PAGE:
What Do Games At Auction Mean For Game Preservation?


You can’t have missed the news this week. A sealed copy of Skyrim sold for $600, and a sealed copy of Mario 64 went for more than $1 million. Both of these games came in graded boxes, meaning that they’re preserved in a certain condition. For games preservation purposes, this is extremely important. It means that the game won’t degrade in quality, and future generations will be able to see what a sealed copy of that game looked like when it first launched. With the fact that Skyrim is only $5 from an actual store still today aside though, this trend of people buying games for millions at auction is dangerous for games preservation as a movement.

The whole point of game preservation is that people want to preserve games for future generations. I want my daughter to be able to play the games I grew up with, and thanks to some dedicated individuals, that’s entirely possible. Even if there’s one copy of a game that can’t be played because it’s in this case out there, I’m glad that at least it exists, but only if my daughter can actually see it. I’d imagine that the best place for this would be a museum, but that’s going to happen while millionaires are buying the games to store in their personal collection.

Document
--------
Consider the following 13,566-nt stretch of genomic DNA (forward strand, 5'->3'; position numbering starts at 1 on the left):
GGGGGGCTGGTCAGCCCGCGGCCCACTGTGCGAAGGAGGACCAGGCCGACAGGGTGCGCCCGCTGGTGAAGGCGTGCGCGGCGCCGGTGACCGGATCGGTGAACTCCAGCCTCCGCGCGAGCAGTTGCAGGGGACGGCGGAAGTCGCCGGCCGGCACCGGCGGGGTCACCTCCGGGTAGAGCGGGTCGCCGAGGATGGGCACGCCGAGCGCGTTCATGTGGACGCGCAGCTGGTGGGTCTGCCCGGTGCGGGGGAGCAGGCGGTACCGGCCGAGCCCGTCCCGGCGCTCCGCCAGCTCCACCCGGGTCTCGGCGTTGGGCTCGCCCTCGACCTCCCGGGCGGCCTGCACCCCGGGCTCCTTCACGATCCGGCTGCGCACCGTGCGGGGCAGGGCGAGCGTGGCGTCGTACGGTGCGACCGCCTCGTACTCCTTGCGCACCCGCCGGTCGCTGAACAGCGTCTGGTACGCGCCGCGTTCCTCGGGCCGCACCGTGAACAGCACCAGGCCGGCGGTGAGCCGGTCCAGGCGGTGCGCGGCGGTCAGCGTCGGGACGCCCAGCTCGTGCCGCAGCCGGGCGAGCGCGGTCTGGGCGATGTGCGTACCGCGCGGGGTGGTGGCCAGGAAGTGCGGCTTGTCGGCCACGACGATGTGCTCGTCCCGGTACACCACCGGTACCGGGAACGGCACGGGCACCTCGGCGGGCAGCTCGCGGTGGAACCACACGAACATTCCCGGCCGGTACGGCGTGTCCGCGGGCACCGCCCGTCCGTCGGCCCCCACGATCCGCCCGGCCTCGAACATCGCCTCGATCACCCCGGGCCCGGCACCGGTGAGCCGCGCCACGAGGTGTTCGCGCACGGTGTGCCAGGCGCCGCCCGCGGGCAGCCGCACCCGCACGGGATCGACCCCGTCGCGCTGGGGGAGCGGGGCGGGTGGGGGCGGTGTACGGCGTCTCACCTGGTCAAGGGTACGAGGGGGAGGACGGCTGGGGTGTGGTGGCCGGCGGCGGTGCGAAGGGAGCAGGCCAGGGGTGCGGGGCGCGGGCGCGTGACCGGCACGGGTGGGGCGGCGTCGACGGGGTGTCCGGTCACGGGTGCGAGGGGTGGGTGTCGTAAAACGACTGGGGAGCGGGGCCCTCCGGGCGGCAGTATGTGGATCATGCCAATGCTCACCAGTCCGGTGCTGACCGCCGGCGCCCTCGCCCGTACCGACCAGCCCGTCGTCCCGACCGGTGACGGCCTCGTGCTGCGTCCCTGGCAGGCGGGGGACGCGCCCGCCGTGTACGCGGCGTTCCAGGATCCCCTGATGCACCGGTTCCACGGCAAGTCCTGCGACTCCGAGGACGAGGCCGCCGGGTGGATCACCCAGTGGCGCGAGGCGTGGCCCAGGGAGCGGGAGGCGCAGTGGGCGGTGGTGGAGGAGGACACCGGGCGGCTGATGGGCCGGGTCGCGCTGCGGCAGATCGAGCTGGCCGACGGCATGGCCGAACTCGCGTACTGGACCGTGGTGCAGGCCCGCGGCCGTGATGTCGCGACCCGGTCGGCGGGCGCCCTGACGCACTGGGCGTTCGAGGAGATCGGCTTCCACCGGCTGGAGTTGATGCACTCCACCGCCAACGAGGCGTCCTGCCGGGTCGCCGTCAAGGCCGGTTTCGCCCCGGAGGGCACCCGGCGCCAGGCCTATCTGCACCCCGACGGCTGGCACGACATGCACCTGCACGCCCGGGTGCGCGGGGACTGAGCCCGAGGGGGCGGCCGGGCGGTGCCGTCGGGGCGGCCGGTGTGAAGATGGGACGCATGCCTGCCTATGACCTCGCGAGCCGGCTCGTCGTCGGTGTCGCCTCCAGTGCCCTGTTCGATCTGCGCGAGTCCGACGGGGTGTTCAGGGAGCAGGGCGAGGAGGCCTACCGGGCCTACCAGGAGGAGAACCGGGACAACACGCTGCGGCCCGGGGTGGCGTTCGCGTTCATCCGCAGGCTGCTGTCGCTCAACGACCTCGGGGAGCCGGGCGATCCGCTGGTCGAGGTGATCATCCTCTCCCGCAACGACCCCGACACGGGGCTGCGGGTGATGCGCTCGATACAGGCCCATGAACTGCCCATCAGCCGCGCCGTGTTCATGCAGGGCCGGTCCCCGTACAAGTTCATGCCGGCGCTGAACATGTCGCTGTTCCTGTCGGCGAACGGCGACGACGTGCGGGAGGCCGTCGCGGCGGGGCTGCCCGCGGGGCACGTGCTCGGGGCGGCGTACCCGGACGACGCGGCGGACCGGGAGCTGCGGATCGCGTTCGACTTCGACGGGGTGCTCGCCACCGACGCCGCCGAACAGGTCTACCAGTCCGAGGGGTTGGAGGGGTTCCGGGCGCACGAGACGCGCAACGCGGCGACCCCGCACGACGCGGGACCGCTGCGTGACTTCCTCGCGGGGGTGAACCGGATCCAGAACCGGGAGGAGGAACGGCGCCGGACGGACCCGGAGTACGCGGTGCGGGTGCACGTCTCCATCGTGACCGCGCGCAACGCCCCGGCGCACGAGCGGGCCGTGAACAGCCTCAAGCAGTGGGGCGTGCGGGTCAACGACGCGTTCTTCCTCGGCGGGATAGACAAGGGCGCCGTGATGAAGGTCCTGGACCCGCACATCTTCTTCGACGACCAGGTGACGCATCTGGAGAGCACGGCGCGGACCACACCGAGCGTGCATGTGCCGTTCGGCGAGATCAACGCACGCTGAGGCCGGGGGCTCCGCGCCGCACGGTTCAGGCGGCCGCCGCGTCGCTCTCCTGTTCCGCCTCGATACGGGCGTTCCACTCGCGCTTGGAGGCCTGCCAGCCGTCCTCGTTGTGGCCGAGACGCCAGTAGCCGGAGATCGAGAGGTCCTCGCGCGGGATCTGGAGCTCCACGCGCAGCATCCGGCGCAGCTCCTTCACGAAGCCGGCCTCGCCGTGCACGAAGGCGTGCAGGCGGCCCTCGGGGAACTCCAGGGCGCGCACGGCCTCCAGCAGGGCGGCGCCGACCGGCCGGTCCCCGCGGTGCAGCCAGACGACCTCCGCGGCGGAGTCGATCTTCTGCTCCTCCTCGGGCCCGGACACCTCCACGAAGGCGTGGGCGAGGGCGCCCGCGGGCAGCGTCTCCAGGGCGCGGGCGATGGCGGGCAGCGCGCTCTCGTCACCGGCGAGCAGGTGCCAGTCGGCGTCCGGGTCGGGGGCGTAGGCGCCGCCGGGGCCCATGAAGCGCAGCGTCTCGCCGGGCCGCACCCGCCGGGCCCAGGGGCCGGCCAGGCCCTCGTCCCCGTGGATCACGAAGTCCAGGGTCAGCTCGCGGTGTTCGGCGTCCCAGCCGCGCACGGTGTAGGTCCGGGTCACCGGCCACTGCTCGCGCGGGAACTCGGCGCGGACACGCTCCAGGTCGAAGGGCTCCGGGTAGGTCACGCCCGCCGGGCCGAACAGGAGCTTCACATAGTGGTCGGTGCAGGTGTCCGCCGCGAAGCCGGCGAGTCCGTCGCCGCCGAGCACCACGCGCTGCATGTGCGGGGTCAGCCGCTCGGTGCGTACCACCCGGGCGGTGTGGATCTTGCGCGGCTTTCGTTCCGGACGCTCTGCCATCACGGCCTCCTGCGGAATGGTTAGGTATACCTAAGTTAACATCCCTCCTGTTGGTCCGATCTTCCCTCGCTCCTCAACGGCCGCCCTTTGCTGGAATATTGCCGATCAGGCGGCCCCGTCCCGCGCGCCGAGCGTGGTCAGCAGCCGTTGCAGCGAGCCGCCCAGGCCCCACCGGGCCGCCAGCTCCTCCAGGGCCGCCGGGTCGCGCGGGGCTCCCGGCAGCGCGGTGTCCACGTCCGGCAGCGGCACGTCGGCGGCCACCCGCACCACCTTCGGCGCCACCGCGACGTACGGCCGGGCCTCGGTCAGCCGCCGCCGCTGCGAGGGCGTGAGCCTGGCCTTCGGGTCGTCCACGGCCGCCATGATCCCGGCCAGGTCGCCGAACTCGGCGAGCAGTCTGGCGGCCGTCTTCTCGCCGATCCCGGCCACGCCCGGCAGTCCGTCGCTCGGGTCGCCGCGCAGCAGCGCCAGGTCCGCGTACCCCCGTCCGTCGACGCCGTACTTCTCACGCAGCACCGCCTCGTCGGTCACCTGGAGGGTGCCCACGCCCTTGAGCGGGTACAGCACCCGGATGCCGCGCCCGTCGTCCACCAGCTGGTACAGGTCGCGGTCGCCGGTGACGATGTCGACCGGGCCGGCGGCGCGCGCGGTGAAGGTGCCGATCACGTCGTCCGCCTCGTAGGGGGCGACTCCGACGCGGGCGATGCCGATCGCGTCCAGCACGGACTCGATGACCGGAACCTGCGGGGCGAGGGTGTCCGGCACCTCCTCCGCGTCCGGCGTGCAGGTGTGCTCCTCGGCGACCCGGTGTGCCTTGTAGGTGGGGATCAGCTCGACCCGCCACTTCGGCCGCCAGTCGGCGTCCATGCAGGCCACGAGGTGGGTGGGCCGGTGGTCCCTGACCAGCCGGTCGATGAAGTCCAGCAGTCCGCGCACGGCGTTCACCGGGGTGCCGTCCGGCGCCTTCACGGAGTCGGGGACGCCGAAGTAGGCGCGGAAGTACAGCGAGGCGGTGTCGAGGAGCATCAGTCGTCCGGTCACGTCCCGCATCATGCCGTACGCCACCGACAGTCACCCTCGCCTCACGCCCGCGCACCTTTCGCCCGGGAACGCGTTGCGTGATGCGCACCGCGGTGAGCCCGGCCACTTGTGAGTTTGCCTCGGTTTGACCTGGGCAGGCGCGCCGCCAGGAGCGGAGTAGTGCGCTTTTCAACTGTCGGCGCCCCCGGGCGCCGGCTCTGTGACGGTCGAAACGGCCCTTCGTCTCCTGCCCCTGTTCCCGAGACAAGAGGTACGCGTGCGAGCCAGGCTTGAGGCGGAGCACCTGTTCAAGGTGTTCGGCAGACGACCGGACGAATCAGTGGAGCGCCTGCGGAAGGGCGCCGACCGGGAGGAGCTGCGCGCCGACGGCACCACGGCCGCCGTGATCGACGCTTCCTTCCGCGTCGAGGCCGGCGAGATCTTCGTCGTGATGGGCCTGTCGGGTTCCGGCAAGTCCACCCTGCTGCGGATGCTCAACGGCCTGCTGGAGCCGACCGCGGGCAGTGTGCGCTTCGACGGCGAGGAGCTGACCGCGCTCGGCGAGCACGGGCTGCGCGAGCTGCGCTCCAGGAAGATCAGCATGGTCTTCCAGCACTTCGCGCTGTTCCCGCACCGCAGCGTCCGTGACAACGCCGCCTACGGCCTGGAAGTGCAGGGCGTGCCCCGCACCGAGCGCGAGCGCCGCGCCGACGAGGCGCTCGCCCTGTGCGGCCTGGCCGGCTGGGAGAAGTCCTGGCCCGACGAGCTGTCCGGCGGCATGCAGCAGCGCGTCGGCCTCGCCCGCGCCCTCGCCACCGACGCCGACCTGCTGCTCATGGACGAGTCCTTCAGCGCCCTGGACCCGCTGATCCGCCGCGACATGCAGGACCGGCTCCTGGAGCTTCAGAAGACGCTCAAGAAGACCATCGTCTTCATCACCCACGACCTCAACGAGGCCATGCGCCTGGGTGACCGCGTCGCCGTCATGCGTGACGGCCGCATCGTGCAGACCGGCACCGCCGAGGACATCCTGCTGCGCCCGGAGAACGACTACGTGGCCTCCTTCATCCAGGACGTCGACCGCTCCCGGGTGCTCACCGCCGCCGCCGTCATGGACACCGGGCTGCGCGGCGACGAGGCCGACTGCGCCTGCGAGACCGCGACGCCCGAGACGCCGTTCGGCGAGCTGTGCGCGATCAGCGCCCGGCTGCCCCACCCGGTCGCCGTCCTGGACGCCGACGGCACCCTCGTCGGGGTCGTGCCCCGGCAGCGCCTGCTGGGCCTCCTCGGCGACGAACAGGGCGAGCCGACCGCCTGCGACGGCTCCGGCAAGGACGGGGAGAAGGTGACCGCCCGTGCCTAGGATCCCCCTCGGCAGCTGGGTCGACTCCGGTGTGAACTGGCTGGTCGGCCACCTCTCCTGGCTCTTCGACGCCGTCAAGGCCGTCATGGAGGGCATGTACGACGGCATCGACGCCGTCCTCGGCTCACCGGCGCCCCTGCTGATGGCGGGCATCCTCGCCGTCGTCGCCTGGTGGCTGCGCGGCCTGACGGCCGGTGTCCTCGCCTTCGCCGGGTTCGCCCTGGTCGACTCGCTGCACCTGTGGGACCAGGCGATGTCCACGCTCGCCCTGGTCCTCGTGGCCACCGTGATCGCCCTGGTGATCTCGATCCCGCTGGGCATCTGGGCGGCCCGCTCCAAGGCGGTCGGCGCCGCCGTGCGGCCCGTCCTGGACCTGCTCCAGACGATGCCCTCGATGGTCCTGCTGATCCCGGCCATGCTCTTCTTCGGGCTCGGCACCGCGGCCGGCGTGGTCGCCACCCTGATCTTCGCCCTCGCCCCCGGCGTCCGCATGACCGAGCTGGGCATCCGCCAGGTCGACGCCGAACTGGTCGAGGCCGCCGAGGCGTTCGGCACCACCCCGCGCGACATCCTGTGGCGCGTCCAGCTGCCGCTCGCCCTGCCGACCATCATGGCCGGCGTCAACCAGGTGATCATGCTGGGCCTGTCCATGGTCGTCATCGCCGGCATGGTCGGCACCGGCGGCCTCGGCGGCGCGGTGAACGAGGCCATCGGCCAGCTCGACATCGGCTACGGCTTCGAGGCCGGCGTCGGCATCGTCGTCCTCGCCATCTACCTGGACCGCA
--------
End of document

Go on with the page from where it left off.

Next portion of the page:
The reality here is that if millionaires keep buying these games, they’re going to end up in collections that no one can enjoy. You’d just have to be a rich person’s friend, and that’s not accessible. Game preservation is about making all games accessible, regardless of who you are. If this trend continues, there will be an elite collection of games out there that no one can ever see again. They’ll be lost until the descendants of those rich people sell them after their death. It’s a crying shame, because after that the value will be even higher, since I’d expect it’s celebrities who own these now.

The bottom line is that game preservation requires the rich to back off or invest in the movement. If someone wants to own a sealed copy of a rare game, that’s great. But give it to a museum on loan. That way you can make a little money out of it while the world gets to enjoy it, and you can still sell it in 20 years.

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